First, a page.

House Bill 262 Testimony

This bill will enable military spouses to continue to participate in the Alaska economy, provide needed services to Alaskans, and more importantly provide harmony to those military families stationed in Alaska.

I would like to recommend several additions to the bill. Recommend that the current regulation which states “Spouses of active duty military personnel with Alaska orders may request that their temporary or courtesy licensing applications be expedited according to AS 08.01.063” be changed to include those spouses whose Active Duty members are assigned to “short tour” areas (Permanent Change of Station orders). Reasoning: When military members receive PCS orders to unaccompanied areas (e.g. Korea), their spouses and families usually remain in Alaska. This change in the regulation would enable the spouse to practice their profession while the Active Duty spouse is assigned to a short unaccompanied tour.

I would also like to recommend that the statute be changed to include healthcare professionals and teachers. As you know there is a serious shortage of special education teachers in many Alaska school districts. Allowing courtesy licenses for teachers would help alleviate this shortage and be a win-win for both school districts and military spouses. Teachers who are certified in other states are no less qualified than Alaska certified teachers. In the past, DOD teachers have taught Alaskan students at several Alaska bases/posts while not having Alaska licenses.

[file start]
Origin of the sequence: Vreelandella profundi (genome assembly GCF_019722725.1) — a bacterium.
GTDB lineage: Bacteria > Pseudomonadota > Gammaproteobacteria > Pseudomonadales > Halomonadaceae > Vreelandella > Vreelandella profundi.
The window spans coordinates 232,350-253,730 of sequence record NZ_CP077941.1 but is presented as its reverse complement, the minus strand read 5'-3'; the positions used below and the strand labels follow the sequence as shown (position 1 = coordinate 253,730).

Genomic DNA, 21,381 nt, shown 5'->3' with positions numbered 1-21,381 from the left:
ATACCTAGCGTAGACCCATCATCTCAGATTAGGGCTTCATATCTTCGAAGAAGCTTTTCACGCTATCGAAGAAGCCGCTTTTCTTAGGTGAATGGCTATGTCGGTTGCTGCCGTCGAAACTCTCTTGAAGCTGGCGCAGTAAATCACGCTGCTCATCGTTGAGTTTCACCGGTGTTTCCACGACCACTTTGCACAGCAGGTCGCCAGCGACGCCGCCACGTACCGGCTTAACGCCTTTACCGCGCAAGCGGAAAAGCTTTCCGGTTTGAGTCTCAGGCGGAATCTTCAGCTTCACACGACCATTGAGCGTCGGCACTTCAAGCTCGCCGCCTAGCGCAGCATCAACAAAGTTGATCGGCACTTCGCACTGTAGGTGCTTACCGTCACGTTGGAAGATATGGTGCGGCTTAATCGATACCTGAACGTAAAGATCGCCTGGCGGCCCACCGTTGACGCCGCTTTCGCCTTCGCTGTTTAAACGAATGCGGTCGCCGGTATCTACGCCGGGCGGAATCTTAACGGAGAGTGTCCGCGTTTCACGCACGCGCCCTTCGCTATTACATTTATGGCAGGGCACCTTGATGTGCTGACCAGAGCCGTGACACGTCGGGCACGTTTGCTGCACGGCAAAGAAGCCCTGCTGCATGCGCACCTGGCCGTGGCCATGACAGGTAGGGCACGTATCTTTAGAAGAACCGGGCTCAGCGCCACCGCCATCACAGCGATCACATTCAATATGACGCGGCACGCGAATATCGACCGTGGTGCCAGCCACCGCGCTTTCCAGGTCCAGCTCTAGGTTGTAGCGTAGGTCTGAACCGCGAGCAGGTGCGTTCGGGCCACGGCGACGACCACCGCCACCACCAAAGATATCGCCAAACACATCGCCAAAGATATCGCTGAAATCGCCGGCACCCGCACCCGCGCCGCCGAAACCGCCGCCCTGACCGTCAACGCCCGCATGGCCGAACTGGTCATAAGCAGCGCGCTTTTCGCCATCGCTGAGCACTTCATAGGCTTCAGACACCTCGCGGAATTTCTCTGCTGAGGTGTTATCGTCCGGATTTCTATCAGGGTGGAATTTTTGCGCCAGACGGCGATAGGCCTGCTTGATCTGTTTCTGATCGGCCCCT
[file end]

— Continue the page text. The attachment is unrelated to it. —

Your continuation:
I also recommend that Active Duty military spouses who are registered nurses be provided courtesy licensing. My wife is a registered nurse and has had her licensure from Pennsylvania. She has practiced in Illinois, Texas, Colorado, Florida, Nebraska, and Alaska in the Air Force and VA. She has been an ER nurse, flight nurse, hospital in-patient nurse, Chief Nurse at Elmendorf AFB hospital (3rd Medical Group), Air Force medical group commander (45th Medical Group, Patrick AFB FL), and the Chief Nurse at the Alaska VA. All the while with a Pennsylvania license. I can assure her nursing care/practice did not suffer because she did not have an Alaska license. Matter of fact, if you needed nursing care, you would want her at your bedside, regardless of her licensure.

So, when it comes to teaching and nursing, it matters little the source of one’s licensure. What really matters is the quality of teaching and nursing. By providing teacher and nurse courtesy licenses to Active Duty military spouses, the State Of Alaska reaps the rewards of qualified professionals who add to the Alaska economy and also improve the morale of the military family.

Thank you for offering this bill and I hope you thoughtfully consider the above recommendations. This is the least we can do for our military families.